{Entertainment} They’re Watching Review

I’m adding a new feature to From Dill To Dracula, which is reviewing forms of entertainment that have been created by or set in Romania. Interestingly enough, so far these tend to be movies of the horror variety, so they may not be everyone’s cup o’ tea. The first one I’m reviewing, in particular, They’re Watching, is more of a campy thriller, which is exactly my kind of horror movie. Think The Evil Dead meets Tucker & Dale vs Evil (also two fantastic movies if you have time).

Before I get into my thoughts, here’s the trailer to get you into the right mindset:

Yes… the trailer does say the movie takes place in Moldova, however, it was filmed exclusively in Romania. Methinks the Romanian government didn’t want a negative feature of their land and people via a western horror movie as the only idea people have about their country.

They’re Watching is a slow burn horror, capitalizing on the found-footage trend but doing it right. Oh so right. I attribute this to the twists they throw at you at multiple points in our journey. Misdirection at its finest, with the appropriate flair of comedy thrown in.

Our story follow a camera crew for an HGTV-esque global home improvement show, so, naturally, they’re filming every minute of their trip because I guess that’s what you do when you’re really into video cameras and what not. An American artist needed a change-of-scene from the nonstop city lifestyle she had, and so she buys and renovates an abandoned shack on the outskirts of the made-up-town Pavlova, Moldova. We return with the crew six months later to see how she turned a junky building into a quaint artist’s getaway. That’s how they get us back to Moldova, and we might not be able to leave it.

That’s how they get us back to Moldova, and we might not be able to escape it.

They're Watching Review | From Dill To Dracula www.FromDillToDracula.com
The two male eye candies.
They're Watching Review | From Dill To Dracula www.FromDillToDracula.com
And our female lead.

As the film crew romps through town (and they most certainly are romping, because this crew is made up of attractive young men and a model-worthy young woman who happens to be the niece of the boss). The villagers of this small, Moldovan town begin to stalk the group, angry with their disruption of sacred traditions and mocking the history of a witch burning.

Oh, did I forget that? Yeah. One hundred years ago the villagers believed a single woman, who lived in the outskirts of town, to be a witch. So, they burned her alive at the stake. Sounds familiar? So superstitions run deep in Pavlova. And our film crew quickly realizes that when their vehicle is destroyed and they’re stranded in the house they were sent to film.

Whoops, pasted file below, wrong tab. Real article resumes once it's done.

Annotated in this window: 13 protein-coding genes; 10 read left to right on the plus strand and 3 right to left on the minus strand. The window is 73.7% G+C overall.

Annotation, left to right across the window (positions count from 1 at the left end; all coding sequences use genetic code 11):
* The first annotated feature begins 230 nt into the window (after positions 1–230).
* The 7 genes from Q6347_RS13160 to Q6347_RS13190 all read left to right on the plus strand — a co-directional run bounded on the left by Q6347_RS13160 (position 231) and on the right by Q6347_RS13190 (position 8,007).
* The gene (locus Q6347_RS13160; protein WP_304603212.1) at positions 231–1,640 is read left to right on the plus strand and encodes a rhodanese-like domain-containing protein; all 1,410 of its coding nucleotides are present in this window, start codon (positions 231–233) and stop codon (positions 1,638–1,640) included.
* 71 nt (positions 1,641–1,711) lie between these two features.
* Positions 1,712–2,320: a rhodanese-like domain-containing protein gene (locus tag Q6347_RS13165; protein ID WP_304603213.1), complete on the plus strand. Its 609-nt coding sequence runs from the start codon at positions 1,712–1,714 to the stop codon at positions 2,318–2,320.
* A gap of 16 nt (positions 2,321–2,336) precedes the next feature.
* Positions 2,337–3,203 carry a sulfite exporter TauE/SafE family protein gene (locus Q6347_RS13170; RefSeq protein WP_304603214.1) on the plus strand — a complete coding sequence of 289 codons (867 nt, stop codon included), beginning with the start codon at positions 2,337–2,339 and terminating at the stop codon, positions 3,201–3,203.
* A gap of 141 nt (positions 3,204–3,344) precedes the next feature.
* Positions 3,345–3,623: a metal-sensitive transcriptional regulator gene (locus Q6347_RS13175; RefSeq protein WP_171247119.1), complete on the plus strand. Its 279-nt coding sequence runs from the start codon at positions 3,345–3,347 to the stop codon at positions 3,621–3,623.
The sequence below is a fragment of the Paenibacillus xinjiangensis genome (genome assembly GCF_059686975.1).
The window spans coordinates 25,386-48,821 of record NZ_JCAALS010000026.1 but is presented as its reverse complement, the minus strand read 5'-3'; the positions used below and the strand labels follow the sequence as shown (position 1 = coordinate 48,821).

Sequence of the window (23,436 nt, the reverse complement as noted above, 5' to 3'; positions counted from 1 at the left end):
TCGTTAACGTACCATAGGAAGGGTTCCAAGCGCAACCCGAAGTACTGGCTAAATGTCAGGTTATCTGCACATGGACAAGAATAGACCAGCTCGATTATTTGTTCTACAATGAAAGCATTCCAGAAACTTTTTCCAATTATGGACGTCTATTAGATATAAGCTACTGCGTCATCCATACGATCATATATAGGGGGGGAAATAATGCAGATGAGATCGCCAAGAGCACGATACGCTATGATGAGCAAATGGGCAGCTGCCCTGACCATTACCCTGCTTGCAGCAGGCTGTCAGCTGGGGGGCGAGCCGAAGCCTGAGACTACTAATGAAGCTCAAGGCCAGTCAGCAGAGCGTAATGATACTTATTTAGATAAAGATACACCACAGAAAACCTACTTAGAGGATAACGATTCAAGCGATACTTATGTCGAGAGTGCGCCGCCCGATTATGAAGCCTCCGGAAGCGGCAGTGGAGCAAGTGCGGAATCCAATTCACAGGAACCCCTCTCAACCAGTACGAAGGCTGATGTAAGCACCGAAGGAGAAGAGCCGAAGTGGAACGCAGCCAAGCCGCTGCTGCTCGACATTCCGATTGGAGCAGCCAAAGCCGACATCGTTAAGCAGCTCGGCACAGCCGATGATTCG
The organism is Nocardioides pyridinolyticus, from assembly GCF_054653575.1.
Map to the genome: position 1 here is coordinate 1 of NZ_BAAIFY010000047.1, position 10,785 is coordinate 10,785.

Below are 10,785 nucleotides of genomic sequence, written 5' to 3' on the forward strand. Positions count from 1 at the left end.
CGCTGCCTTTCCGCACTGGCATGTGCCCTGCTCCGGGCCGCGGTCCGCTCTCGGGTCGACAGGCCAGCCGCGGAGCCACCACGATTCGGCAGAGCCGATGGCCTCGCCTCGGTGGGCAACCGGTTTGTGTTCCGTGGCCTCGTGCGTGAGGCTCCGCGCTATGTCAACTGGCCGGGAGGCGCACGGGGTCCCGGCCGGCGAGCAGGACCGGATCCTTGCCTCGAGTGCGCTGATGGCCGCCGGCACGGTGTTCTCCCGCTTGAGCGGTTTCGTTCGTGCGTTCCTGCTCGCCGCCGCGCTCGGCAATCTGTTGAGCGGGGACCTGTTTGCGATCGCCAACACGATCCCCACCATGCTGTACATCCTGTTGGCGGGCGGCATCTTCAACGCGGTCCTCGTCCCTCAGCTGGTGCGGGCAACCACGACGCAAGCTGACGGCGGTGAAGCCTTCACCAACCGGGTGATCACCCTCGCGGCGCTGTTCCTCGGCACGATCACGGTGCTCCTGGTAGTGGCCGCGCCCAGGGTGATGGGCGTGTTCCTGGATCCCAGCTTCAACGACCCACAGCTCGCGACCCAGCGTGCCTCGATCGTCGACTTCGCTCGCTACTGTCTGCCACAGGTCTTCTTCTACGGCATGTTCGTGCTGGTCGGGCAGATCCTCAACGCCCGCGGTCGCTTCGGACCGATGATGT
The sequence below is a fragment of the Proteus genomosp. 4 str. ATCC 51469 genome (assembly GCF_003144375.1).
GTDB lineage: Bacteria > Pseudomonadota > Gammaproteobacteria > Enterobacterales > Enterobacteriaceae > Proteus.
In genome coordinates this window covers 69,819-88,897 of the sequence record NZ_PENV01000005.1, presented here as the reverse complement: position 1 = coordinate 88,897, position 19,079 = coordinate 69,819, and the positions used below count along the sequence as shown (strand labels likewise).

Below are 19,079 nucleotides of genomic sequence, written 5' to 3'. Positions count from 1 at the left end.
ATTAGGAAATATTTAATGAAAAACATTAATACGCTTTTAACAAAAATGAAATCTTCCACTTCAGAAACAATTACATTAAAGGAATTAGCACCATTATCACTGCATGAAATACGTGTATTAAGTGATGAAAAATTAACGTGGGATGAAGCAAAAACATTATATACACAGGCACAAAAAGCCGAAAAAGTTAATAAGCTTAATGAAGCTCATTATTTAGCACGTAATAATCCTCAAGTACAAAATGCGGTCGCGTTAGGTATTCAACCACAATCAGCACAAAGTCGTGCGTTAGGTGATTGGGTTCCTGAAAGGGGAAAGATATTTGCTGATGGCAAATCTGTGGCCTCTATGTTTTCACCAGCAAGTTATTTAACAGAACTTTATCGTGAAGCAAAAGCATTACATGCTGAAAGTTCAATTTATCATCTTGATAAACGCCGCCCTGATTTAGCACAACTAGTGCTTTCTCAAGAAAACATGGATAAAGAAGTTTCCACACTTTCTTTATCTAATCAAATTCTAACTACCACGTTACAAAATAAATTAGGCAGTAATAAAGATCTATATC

That’s when the good stuff gets good 🙂 But I won’t say more, because I really don’t want to spoil this one for you.

As I mentioned at the beginning, this movie is a slow burn. A lot of filming each other and making fun of the towns they pass through. It’s not a very good depiction of Romania or its people, but there’s one scene I always get excited for: the town tavern. We visit it twice throughout They’re Watching and it’s the perfect recreation of an experience I wish I could have when visiting Romania. The tavern is small, homey, and filled to the brim with Romanian culture via the artifacts and tapestries hung on the walls. There isn’t much of a visual focus on the food eaten, but when the waiter sets it down on their tables she references quite a few dishes I’ll soon feature right here on From Dill To Dracula.

They're Watching Review | From Dill To Dracula www.FromDillToDracula.com
The only decent shot I could find of this tavern.

Additionally, the crew gets smashed on something I can’t imagine anyone enjoying: țuică (pronounced tzoo-ee-kah). It’s a plum brandy I remember simply smelling as a kid and triggering the urge to vomit. Think the worst cough medicine (for me, it’s Robitussin) and multiply it by at least one hundred. At least. I hate it so much I also make sure to feature it in my new book One Thousand Stars That Bind:

Glasses filled with different liquids surround the food, like crystal gems of various wines and grappa glasses with what I could only assume is țuică. I scrunch my nose. The țuică does not entice me from the cage; a meal finisher made from plums but tasted like a bitter, distilled cough medicine from the local apothecary.

They're Watching Review | From Dill To Dracula www.FromDillToDracula.com
x.x Enough said.

But it’s nice to see this vibrant culture featured in something mainstream, even if it does try to make the Romanian/Moldovan people look like backwoods hicks.

So, have I swayed you to give it a shot?
Or have you seen it and loved/hated/were indifferent towards it?
Let me know in the comments below!

All movie stills copyright Best Served Cold Productions and Warsong Entertainment




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